AdaIC News Winter 1996-1997


SRI Issues Final Report, Transitions Activities

| Tracking progress | Redirecting efforts | The ReuseIC | Looking ahead |

In the Department of Defense’s (DoD’s) efforts to control software costs and improve reliability, extensive, systematic software reuse has been shown to be one of the most promising strategies available.

The Software Reuse Initiative (SRI) was dedicated to bringing that promise to reality — working to coordinate software-reuse efforts, to maximize the use of resources to develop the necessary infrastructure, and to turn the focus from libraries to adoption of a reuse-driven, product-line approach to systems acquisition, development, and lifecycle support. Ø

Tracking progress

In August, Mr. Anthony Valletta, Deputy Assistant Secretary of Defense (C3IA) and Chair of the Software Reuse Executive Steering Committee (RESC), declared the SRI a success. The SRI’s Annual report will provide a look at the accomplishments that produced that success.

Under the DoD SRI Strategic Plan, the SRI had five Strategic Thrusts:

  1. Implement a product-line approach: The SRI provided a focus for implementing changes in the way the DoD has done business. By effecting DoD infrastructure changes and by using product-line management and engineering principles, the SRI promoted asset management and product integration. The SRI encouraged that product-line management, engineering and product integrity emphasis be placed on “best of breed” architectures that have become core elements for migration systems.

  2. Develop a reuse-based software systems engineering paradigm: The SRI provided the base technology in the form of successful reuse practices and supporting integrated environments for product-line approach and asset management. The SRI also provided a technology roadmap for the reuse-based paradigm — one that identifies central technology for insertion and investment. Lessons learned from their use have supported the continued evolution of the products.

  3. Remove barriers to reuse: The SRI provided business support in the form of a tailored business model, as well as the incentives leading towards the institution of reuse. Lessons learned from their use have supported their continued evolution, and the policy and procedure change requirements for the DoD infrastructure.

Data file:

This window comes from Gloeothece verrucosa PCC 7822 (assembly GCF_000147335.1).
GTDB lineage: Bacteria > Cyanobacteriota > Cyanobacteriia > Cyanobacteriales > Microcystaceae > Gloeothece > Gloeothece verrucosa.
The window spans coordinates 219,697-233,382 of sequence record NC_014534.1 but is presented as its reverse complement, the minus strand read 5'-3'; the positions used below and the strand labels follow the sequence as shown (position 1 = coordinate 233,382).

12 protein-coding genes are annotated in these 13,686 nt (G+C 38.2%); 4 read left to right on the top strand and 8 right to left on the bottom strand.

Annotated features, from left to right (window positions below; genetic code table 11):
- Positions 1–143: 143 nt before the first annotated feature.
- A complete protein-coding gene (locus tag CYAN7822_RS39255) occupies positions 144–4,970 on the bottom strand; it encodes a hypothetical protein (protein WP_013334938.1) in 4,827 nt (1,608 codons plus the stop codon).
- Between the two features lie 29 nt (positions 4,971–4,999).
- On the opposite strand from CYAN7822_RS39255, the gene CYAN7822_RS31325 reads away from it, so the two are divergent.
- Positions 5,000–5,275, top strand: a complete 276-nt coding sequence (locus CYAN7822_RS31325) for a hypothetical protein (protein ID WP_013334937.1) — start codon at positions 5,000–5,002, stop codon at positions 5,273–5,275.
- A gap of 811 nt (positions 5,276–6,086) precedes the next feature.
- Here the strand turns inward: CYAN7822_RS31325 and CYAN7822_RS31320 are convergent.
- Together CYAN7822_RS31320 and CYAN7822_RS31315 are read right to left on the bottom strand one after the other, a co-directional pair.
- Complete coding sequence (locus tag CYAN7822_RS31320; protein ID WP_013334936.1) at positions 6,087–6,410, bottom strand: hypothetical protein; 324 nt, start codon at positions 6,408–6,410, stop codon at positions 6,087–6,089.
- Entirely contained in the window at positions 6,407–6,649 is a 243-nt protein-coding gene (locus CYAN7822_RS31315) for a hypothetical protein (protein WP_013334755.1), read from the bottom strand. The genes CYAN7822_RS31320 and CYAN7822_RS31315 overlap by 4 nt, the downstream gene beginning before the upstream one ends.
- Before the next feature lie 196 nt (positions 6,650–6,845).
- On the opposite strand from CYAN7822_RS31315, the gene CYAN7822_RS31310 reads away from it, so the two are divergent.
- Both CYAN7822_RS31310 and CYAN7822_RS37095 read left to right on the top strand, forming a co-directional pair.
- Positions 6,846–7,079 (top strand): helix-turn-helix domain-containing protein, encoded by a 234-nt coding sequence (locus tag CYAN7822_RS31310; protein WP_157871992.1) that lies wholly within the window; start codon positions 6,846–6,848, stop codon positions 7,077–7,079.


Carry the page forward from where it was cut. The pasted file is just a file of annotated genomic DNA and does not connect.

4. Quicken technology transfer: The SRI provided technology framework products and services together with required education and training to stimulate initial adoption of the product-line approach. In some cases, partner programs were used to speed adoption of reuse technology. Lessons learned from their use have supported the continued evolution of the products.

  5. Make successes apparent: The SRI used marketing and outreach programs to promote reuse and disseminate information. Benchmarking was used to prove the effectiveness of reuse. This information has promoted and supported the practice of reuse and the product-line approach.

The SRI accomplished its near-term goals and provided the DoD with the ability to adapt to future technologies. Ø

Redirecting efforts

Year by year, funding resources are becoming more constrained across the DoD. The reality of the current resource environment dictates that reuse efforts must take place as part of the overall program/systems development efforts and priorities. This has led to a reevaluation of the approach to achieving software reuse. With the success of the SRI’s DoD-wide initiatives, redirection of reuse activities was an obvious response. The availability of SRI products and experience opened the way for DoD to pursue software reuse in the context of overall software-management priorities and fiscal constraints.

Beginning in Fiscal Year 1997, DoD is redirecting its reuse efforts away from a large consolidated program and onto program- and system-specific activities that can be successfully funded. The priority is shifting to smaller scale, program- and domain-specific efforts that support mission requirements and that can be realistically funded within existing Service and Agency priorities. Ø

The ReuseIC

One SRI activity that will remain in place without much visible change is the Reuse Information Clearinghouse. The ReuseIC will be part of a consolidated Software Engineering Information Center; its site on the World Wide Web will remain at http://sw-eng.falls-church.va.us/ReuseIC/. Ø

Looking ahead

For the future, the Services and Agencies will continue to plan, budget, and implement software reuse in context of mission-related programs and other software management priorities. With the basic reuse infrastructure established and initial successes accomplished, the legacy of the SRI will be further lessons learned, technology maturation, additional product-line opportunities and usage, and the identification and exploitation of opportunities for cross-product-line and inter-service reuse.

A future, where the product-line approach is the DoD approach of choice for new and evolving domains and the returns on DoD reuse investments are significant, is one that is well within reach because of the efforts of the Software Reuse Initiative. Ø

For further information

When SRI products such as the 1996 Annual Report are made available for release to the public, they will be announced via the “Software Engineering News Brief” service, which is sent weekly by e-mail. To be added to the distribution list, send e-mail to:

listproc@sw-eng.falls-church.va.us

The body of the message should say:

subscribe newslist

Information will also be available via this newsletter and the ReuseIC’s Web site: (http://sw-eng.falls-church.va.us/reuseic/). Additional information can be obtained through the ReuseIC at 1-800-REUSE-SW (738-7379).Ø


PREVIOUS PAGECONTENTSNEXT